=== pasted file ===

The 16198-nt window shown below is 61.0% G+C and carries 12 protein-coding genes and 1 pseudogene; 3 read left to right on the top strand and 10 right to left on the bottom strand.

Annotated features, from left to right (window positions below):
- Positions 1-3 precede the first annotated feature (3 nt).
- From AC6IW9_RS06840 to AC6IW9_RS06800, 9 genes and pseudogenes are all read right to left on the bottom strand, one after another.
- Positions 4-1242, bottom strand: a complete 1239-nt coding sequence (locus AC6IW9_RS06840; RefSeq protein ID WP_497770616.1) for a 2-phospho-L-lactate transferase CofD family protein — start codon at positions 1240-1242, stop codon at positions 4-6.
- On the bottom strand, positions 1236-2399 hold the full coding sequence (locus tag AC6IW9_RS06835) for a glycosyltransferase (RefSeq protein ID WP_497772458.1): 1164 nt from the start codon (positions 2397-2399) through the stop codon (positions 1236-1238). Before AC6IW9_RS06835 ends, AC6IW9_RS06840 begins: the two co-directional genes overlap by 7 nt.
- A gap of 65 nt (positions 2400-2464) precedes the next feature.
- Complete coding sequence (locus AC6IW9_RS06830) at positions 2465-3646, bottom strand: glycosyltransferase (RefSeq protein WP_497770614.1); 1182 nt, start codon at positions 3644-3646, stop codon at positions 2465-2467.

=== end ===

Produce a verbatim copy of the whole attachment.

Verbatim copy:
The 16198-nt window shown below is 61.0% G+C and carries 12 protein-coding genes and 1 pseudogene; 3 read left to right on the top strand and 10 right to left on the bottom strand.

Annotated features, from left to right (window positions below):
- Positions 1-3 precede the first annotated feature (3 nt).
- From AC6IW9_RS06840 to AC6IW9_RS06800, 9 genes and pseudogenes are all read right to left on the bottom strand, one after another.
- Positions 4-1242, bottom strand: a complete 1239-nt coding sequence (locus AC6IW9_RS06840; RefSeq protein ID WP_497770616.1) for a 2-phospho-L-lactate transferase CofD family protein — start codon at positions 1240-1242, stop codon at positions 4-6.
- On the bottom strand, positions 1236-2399 hold the full coding sequence (locus tag AC6IW9_RS06835) for a glycosyltransferase (RefSeq protein ID WP_497772458.1): 1164 nt from the start codon (positions 2397-2399) through the stop codon (positions 1236-1238). Before AC6IW9_RS06835 ends, AC6IW9_RS06840 begins: the two co-directional genes overlap by 7 nt.
- A gap of 65 nt (positions 2400-2464) precedes the next feature.
- Complete coding sequence (locus AC6IW9_RS06830) at positions 2465-3646, bottom strand: glycosyltransferase (RefSeq protein WP_497770614.1); 1182 nt, start codon at positions 3644-3646, stop codon at positions 2465-2467.